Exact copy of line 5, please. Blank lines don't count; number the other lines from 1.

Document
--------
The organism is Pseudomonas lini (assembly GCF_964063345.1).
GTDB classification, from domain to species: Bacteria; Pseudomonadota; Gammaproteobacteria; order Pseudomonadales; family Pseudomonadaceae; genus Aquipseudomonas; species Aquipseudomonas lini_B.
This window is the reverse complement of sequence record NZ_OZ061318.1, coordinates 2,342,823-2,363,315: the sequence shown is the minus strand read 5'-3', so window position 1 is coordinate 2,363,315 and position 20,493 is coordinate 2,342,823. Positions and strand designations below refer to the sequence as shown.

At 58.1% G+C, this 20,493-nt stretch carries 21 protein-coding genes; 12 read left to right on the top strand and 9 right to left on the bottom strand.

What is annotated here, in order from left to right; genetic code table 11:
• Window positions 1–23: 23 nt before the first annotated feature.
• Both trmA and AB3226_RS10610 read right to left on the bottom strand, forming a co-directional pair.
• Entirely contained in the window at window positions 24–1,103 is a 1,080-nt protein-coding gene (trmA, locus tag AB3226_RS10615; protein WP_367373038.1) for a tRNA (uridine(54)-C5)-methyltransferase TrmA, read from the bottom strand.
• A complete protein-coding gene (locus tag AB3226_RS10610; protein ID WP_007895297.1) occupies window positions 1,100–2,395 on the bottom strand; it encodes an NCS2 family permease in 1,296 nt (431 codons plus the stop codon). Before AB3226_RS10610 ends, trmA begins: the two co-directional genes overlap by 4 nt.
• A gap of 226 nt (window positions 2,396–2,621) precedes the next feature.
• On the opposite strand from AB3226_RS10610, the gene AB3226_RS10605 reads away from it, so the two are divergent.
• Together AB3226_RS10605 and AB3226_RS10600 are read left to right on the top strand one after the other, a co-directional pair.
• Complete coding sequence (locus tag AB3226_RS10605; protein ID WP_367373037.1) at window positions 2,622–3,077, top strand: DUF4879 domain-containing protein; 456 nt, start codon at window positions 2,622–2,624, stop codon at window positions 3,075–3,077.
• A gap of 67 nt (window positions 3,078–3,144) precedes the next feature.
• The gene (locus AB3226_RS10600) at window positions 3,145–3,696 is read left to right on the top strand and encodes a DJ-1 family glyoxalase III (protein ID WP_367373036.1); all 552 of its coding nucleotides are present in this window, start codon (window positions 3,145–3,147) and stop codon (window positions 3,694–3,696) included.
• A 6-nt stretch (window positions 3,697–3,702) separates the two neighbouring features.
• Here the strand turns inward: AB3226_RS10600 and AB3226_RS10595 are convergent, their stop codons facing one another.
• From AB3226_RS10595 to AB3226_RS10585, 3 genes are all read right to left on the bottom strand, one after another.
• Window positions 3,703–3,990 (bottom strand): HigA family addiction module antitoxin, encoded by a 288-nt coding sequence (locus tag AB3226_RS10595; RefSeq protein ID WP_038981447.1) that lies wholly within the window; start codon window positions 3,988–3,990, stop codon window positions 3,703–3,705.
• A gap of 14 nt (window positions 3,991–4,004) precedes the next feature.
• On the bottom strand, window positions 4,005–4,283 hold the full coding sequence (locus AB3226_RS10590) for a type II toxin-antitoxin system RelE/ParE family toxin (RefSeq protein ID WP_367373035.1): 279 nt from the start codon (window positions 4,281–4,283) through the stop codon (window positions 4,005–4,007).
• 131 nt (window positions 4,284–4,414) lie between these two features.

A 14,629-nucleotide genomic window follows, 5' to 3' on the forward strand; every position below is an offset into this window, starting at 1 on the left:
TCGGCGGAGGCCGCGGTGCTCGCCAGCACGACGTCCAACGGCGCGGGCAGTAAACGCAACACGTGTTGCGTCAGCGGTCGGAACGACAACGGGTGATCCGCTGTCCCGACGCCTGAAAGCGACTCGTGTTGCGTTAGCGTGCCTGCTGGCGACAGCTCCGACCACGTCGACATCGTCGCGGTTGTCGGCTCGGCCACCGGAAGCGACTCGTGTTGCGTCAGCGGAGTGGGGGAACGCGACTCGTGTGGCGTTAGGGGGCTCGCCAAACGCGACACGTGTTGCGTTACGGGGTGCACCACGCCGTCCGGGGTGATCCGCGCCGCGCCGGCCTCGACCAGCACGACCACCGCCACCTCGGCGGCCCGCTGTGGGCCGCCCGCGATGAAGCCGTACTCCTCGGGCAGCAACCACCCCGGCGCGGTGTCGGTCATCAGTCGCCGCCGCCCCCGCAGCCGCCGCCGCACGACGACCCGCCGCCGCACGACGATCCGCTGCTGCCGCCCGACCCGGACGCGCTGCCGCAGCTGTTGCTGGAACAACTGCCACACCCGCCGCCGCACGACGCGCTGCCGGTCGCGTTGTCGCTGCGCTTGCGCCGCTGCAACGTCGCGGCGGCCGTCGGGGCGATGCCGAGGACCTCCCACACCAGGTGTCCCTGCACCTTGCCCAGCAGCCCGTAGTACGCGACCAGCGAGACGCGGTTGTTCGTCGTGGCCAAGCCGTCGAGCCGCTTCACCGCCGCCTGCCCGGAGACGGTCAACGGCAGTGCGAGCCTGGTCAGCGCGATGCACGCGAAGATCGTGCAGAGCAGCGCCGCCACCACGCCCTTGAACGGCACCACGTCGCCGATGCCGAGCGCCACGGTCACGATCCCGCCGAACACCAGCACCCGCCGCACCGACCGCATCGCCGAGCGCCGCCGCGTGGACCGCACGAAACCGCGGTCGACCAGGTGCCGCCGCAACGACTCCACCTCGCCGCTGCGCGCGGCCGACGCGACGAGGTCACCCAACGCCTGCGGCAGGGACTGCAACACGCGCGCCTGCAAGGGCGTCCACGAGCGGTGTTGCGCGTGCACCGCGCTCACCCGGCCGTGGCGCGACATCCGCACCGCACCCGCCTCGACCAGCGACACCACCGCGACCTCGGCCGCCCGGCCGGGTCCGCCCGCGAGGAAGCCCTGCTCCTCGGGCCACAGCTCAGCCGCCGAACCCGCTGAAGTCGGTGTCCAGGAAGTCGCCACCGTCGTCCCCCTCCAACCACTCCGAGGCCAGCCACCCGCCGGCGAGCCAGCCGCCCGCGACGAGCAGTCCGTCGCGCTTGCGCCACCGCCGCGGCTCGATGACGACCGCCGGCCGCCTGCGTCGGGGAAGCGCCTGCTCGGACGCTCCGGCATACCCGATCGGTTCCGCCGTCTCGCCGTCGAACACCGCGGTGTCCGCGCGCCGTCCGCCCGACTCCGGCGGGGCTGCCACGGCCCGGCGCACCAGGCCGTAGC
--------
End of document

What is annotated here, in order from left to right; genetic code table 11: